An Unworried Father

Jeremy Stephens, Behavior Specialist on staff at Atlanta Mission’s My Sister’s House, reflects on life as a father and on his role with the children who live at our shelters each day:

I have a 22-month-old daughter at home. A living, breathing, running, screaming, whining, laughing, giggling, crying, tiny person that simultaneously terrifies me as a parent and makes me fall in love on a daily basis.
Since her entrance into my and my wife’s lives, our daughter has singlehandedly taught us not only how to expand and amplify our ability to love, but also how to more fully and genuinely understand the immense love God has for us as His son and daughter. It was not until I felt that ting of panic when she first roamed a little too close to the stairs or that debilitating joy when she looked at me and said, “Daddy,” that I felt like I could really begin to define what it is like to be God’s child.

Our daughter sees things differently. You can sometimes convince yourself that you are hearing gears turn as she looks at something and tries to name it, or when you ask her what color something is. She is learning how our world works, and we are trying desperately to make sure she experiences all the best parts of it.

This is the part of the story where I am daily convicted to strive to be more and to do more.

See, at home, I have my own daughter to worry about, hardheadedly, until I return to the place of trusting God to watch over her.

At My Sister’s House, there are lots of other people’s sons and daughters to worry about.

They see things differently too. They are learning about a very different world. Some of them have learned about a world where the experience includes not knowing what, if anything, will be on their dinner plate. Some of them have learned about a world where the last thing they see when their eyes close is an underpass.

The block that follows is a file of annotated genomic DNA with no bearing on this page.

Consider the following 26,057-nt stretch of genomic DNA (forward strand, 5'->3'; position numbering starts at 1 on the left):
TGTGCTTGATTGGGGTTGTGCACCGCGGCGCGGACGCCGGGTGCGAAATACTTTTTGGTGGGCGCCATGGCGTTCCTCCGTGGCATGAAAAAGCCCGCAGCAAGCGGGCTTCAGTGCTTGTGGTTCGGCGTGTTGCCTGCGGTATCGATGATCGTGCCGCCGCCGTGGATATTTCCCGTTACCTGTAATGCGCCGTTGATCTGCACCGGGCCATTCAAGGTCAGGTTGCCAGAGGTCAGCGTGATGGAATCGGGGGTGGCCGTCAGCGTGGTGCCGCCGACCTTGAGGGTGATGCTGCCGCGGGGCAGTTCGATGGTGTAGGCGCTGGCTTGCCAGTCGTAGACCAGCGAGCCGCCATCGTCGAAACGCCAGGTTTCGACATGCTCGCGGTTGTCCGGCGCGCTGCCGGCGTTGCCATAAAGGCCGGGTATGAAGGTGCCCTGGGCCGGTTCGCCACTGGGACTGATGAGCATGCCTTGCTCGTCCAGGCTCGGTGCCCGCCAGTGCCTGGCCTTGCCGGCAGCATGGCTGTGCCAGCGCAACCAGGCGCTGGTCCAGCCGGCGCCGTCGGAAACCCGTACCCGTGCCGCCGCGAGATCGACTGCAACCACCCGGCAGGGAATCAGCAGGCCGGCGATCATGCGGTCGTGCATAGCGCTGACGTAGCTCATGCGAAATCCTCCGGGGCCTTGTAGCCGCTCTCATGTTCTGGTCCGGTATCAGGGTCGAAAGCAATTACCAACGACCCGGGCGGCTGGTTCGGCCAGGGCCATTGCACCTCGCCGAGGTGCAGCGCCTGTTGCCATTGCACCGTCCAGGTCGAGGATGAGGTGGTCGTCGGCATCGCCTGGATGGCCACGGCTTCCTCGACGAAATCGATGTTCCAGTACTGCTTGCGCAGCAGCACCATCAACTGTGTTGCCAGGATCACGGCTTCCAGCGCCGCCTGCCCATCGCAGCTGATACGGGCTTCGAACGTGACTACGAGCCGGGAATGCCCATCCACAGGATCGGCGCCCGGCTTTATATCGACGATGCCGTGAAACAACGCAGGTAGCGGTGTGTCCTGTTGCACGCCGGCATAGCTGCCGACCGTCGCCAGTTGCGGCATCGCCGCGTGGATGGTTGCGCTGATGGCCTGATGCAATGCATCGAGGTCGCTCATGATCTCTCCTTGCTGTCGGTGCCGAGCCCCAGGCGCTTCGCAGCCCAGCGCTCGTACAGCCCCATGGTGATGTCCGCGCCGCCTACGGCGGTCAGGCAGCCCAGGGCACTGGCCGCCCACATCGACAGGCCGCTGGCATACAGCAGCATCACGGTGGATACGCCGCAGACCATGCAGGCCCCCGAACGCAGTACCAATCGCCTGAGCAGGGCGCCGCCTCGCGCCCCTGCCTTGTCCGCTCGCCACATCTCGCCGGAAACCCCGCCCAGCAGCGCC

And their mothers are trying desperately to make sure they experience all the best parts as well. It’s just that sometimes, in some situations and circumstances, the best parts are a little harder to find.

In both cases, worry does nothing. In both cases, we have to return to the place of trusting God to watch over each of them and each of us.

As a father, I get attached easily to these children…sometimes feeling a sense of being something of a daddy figure for them as well.

But hope comes in the knowledge that, while I may feel a sense of this with these children…

…God is actually, really, their Father.

Not only has He entrusted us with walking beside these families as they pursue the best parts of our world, as they try so passionately to escape such trying and gut-wrenching trials with their integrity and faith stronger for it…

…He has equipped us to be able to help.

We can’t expect anyone to choose our help if we aren’t confident that God will give us what we need to help them.

Worry can’t be in the conversation. Not for my child, and not for theirs.

And so, at home, I will continue to strive to trust God in every challenge, every fear, every difficulty, every trial.

And, here at Atlanta Mission…I know I need to do exactly the same thing. Because He’s our Papa, and He has such beautiful things planned for His kids.

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